Thursday, 14 October 2010

One Question Interview #9: Lucy Knisley

Today's One Question Interview guest is Lucy Knisley, writer/ artist of French Milk and all-around diarist extraordinaire. One of the most skilled autobiographical cartoonists of this generation, the success of Knisley's work lies in her oh-so-delicate, subtle balance of personal experience, narrative transference, and just enough humour to prevent everything from becoming overly maudlin. In short, she's great.

Recently making her latest comic, Salvaged Parts, available for purchase via her website (traditionally as well as digitally), we invited her to talk a little about it. Foreshadowed in her online strip Stop Paying Attention, the comic focuses on her recent split from her long-term boyfriend, and is perhaps the best example of her abilities as a storyteller and a cartoonist yet.

As a creator interested in self-chronicling, how much are you aware of the narrative of your life as it happens? Is it comforting or terrifying to know that other people view your life as a story?

"I don't think I would do this job if I didn't feel that the filter of narrative on my life wasn't comforting. I love the idea that writing an experience becomes a shared emotion with the reader. This age of "digital life-sharing" is evidence that I'm not alone in that feeling.

That said, it is occasionally a struggle to make the distinction between my self and my character. For example, I think people occasionally expect me to be more gregarious than I turn out to be when they meet me at conventions. I always feel like a big awkward doofus at those things. Maybe because I process a lot of my life through comics, it makes it harder for me to process on the fly...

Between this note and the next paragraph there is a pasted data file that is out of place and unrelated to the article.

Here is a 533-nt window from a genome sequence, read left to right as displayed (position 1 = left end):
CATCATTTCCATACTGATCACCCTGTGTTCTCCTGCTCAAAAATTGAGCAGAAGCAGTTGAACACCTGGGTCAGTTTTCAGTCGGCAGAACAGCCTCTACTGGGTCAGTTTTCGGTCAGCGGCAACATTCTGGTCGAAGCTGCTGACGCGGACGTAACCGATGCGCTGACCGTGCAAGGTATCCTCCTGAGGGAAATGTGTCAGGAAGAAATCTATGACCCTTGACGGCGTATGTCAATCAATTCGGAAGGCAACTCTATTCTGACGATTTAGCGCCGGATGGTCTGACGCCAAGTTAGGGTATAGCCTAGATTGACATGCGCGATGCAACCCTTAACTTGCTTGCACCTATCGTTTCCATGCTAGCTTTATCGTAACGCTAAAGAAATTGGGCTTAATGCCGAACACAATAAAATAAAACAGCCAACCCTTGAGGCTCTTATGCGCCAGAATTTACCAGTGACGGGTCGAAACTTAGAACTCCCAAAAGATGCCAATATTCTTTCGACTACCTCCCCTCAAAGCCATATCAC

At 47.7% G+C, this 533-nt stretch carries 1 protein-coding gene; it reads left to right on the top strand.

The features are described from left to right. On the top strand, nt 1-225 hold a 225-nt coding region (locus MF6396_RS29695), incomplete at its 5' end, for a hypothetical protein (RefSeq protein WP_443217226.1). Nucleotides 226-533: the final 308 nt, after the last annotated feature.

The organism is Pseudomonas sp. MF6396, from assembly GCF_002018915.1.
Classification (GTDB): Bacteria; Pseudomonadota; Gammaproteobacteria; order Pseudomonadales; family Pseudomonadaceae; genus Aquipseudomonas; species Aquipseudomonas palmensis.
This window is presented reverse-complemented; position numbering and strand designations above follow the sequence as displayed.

I want to portray myself truthfully, and allow my flaws to show... But I also want to make comics about strong, self-confident women (and I'm not always one). I want to show my life accurately, but I want to make work that rings familiar for everyone (and I'm not everyone). It's a balance between how I live my life and how I write my comic, and I think I will always be teetering a little.

In the case of Salvaged Parts, which deals with my breakup (the climax of a "storyline" that had been building in my Stop Paying Attention comics), it was a double-sided coin; in part, it was horrific to be faced with the task of publicly sharing my heartbreak, handling the matter maturely, and even just forcing myself to be introspective enough to make comics in the midst of a breakup. On the other hand, it was lovely to have readers who were rooting for me through the whole mess. It really brought to light how my work could effect people, and how great that connection is. The actual making of the comic also forced me to organize my thoughts and emotions in a way that helped me to see my own life more clearly, which is the main reason behind why I make comics. Word and image as the digestive aid for thought and emotion."

A very sincere "thank you" goes to Lucy for graciously accepting our invitation at short notice. We love Salvaged Parts, and if you're not some kind of emotionless robot, we're willing to bet you might too. As previously stated, copies are available now over at her website. You probably don't need us to tell you how much of a damn-fine colourist she is to boot, but we will anyway. Also, if you're feeling generous, you can help heal her broken heart by aiding facilitation of a trip to the Wizarding World of Harry Potter. Do it now, you miserable misers, you.

1 comment:

  1. I love Lucy's work! I downloaded Salvaged Parts, and it was both sad and funny, very heartwarming and real. This -- "Word and image as the digestive aid for thought and emotion." -- is a great way of describing the artistic process.